The best method is to BLOCK the rear of the slide and FR with your off hand thumb.  Put the pistol in a safe position.  Now, press the trigger and immediately let off the trigger - once your finger is off the trigger it is impossible to have the gun discharge if you have a FP Block.  Now, the hammer will set to half cock - and you roll your thumb out of the way and you are ready to holster.  I fire on DA at the range hundreds of times like this to practice DA then SA, or DA only. 

"Pinching the hammer" as MANY touted reviewers show is harder and not as safe.  When you BLOCK the slide with the thumb, it is impossible to drop the hammer on the FP and discharge the pistol.

BTW, halfcock is easier to shoot from and aids in accuracy because it shortens travel.  No reason to lower all the way.

I’ve always pinched the hammer but I like this method much better.  Thanks for a great tip.  Even old dogs can learn new tricks I guess.

Offline lefty556

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Re: Manual Decocking question for manual safety CZ 75
« Reply #82 on: May 23, 2019, 03:40:00 PM »
The guy that got me interested in the CZ family originally was a Royal Marine.  At one time, his unit used the 75.  When I asked him how they decocked the gun, he showed me how they did it (after he stopped laughing - they apparently tended to roll with them cocked and locked).

Once the gun is cocked, the trigger finger of the non-firing hand was put between the hammer and the slide.  Press the trigger and allow the hammer to fall slightly forward and off of the sear.  Then simply roll the finger out.  Safe as can be and easy.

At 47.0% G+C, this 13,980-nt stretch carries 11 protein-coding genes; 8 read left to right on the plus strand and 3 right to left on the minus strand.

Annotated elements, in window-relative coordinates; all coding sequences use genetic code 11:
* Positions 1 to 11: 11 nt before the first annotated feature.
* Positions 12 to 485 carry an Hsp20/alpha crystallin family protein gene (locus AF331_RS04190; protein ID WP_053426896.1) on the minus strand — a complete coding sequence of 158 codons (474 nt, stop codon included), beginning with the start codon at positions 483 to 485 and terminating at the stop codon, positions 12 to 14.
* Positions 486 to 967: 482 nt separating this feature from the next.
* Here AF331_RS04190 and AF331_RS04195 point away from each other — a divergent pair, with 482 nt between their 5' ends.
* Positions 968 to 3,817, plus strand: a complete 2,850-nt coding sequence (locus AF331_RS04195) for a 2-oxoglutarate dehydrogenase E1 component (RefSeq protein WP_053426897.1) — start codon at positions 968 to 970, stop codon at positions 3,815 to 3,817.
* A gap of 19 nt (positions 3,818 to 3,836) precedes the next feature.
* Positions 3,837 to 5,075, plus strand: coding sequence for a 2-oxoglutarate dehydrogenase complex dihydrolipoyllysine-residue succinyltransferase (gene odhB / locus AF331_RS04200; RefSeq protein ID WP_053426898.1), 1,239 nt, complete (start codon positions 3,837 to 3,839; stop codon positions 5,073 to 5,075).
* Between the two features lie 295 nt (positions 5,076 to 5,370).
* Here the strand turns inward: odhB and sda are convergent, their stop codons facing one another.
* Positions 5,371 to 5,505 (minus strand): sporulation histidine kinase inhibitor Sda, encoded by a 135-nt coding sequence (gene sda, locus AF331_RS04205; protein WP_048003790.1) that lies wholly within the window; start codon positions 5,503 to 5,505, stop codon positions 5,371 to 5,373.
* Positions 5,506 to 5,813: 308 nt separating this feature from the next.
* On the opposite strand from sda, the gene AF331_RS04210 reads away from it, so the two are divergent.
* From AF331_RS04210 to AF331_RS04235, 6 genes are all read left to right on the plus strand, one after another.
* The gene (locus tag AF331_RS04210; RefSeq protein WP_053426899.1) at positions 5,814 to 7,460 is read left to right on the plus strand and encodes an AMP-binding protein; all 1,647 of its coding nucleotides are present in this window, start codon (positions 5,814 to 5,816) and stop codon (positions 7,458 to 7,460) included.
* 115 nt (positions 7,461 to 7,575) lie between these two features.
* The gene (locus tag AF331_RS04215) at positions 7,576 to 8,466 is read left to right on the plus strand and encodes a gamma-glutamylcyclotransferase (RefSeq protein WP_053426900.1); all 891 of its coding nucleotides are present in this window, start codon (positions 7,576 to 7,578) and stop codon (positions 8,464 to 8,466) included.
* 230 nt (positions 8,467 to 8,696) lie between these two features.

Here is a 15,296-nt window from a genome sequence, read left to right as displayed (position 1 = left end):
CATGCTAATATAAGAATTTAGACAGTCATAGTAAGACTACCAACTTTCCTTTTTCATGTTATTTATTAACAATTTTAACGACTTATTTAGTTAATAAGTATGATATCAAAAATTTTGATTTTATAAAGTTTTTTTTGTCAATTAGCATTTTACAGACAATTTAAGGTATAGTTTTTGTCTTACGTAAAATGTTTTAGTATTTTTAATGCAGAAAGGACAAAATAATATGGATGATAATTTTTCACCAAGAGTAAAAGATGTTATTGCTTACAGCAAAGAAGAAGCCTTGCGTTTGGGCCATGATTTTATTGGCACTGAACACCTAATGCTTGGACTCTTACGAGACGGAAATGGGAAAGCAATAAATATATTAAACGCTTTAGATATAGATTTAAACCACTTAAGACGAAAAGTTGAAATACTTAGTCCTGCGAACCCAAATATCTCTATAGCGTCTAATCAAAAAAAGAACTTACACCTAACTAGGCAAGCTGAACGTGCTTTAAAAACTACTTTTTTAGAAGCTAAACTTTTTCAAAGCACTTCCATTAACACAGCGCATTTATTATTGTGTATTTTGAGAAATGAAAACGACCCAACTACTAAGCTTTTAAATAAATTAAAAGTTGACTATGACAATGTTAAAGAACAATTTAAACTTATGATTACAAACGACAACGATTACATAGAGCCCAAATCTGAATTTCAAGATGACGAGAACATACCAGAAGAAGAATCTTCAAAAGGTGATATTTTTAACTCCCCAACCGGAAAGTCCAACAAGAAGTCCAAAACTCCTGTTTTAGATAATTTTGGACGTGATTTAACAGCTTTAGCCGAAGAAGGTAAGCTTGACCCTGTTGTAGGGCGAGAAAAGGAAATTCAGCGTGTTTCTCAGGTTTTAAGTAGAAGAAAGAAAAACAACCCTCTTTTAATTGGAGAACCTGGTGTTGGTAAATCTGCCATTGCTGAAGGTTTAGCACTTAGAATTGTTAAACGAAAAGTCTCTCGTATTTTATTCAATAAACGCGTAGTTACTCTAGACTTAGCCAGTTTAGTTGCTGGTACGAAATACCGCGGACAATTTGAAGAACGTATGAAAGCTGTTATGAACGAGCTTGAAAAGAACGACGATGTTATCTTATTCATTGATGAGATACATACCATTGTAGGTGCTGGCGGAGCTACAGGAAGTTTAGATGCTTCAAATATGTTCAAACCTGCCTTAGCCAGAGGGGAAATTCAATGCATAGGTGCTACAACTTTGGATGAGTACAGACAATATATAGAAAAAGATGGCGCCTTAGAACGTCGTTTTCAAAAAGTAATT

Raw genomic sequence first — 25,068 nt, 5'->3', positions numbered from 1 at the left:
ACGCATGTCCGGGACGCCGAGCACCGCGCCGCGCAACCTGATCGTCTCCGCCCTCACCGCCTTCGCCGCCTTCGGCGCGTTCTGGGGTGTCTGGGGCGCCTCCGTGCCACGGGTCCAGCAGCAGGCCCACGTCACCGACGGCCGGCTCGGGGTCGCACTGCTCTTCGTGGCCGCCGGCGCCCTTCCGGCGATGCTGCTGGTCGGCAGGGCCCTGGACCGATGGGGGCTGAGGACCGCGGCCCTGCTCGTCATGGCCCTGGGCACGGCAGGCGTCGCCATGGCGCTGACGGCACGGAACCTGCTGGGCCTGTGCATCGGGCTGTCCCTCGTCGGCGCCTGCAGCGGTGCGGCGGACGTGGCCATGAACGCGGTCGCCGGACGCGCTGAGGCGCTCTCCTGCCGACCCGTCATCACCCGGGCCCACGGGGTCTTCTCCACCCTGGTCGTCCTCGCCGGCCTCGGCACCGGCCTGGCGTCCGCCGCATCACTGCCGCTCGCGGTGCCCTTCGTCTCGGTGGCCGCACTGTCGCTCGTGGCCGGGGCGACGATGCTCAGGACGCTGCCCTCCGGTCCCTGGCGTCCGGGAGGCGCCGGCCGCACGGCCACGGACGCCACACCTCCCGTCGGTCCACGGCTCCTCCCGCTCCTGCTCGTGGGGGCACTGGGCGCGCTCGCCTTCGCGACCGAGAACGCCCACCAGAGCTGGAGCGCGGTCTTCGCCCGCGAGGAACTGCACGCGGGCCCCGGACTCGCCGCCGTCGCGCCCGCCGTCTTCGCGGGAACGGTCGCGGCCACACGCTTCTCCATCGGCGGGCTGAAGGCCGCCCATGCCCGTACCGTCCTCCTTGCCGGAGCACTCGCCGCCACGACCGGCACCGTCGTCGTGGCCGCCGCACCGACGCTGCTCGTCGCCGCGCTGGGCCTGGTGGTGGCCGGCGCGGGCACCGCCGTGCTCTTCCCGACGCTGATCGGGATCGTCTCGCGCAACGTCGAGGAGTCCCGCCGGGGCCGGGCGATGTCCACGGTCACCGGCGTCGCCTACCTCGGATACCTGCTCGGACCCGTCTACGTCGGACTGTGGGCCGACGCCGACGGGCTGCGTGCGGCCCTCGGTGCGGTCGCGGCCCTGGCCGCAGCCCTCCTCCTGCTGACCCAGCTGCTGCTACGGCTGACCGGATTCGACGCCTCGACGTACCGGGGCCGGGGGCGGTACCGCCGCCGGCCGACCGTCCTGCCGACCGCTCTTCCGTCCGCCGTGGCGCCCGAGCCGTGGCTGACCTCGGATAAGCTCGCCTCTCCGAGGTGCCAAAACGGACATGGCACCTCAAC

Offline Metal Wonder Nine Guy

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Re: Manual Decocking question for manual safety CZ 75
« Reply #83 on: May 23, 2019, 06:36:28 PM »
The guy that got me interested in the CZ family originally was a Royal Marine.  At one time, his unit used the 75.  When I asked him how they decocked the gun, he showed me how they did it (after he stopped laughing - they apparently tended to roll with them cocked and locked).

Once the gun is cocked, the trigger finger of the non-firing hand was put between the hammer and the slide.  Press the trigger and allow the hammer to fall slightly forward and off of the sear.  Then simply roll the finger out.  Safe as can be and easy.

Huh, I wonder what British units used the 75..... I thought the Royal Marines would have used the Hi Power.

Offline briang2ad

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Re: Manual Decocking question for manual safety CZ 75
« Reply #84 on: May 23, 2019, 10:32:34 PM »
The guy that got me interested in the CZ family originally was a Royal Marine.  At one time, his unit used the 75.  When I asked him how they decocked the gun, he showed me how they did it (after he stopped laughing - they apparently tended to roll with them cocked and locked).

Once the gun is cocked, the trigger finger of the non-firing hand was put between the hammer and the slide.  Press the trigger and allow the hammer to fall slightly forward and off of the sear.  Then simply roll the finger out.  Safe as can be and easy.

Don’t know why one would use the trigger finger.  On page one I post how to do this with the off hand thumb.

Offline Psyop96

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Re: Manual Decocking question for manual safety CZ 75
« Reply #85 on: May 24, 2019, 12:38:25 AM »
Those Royal Marines have huge thumbs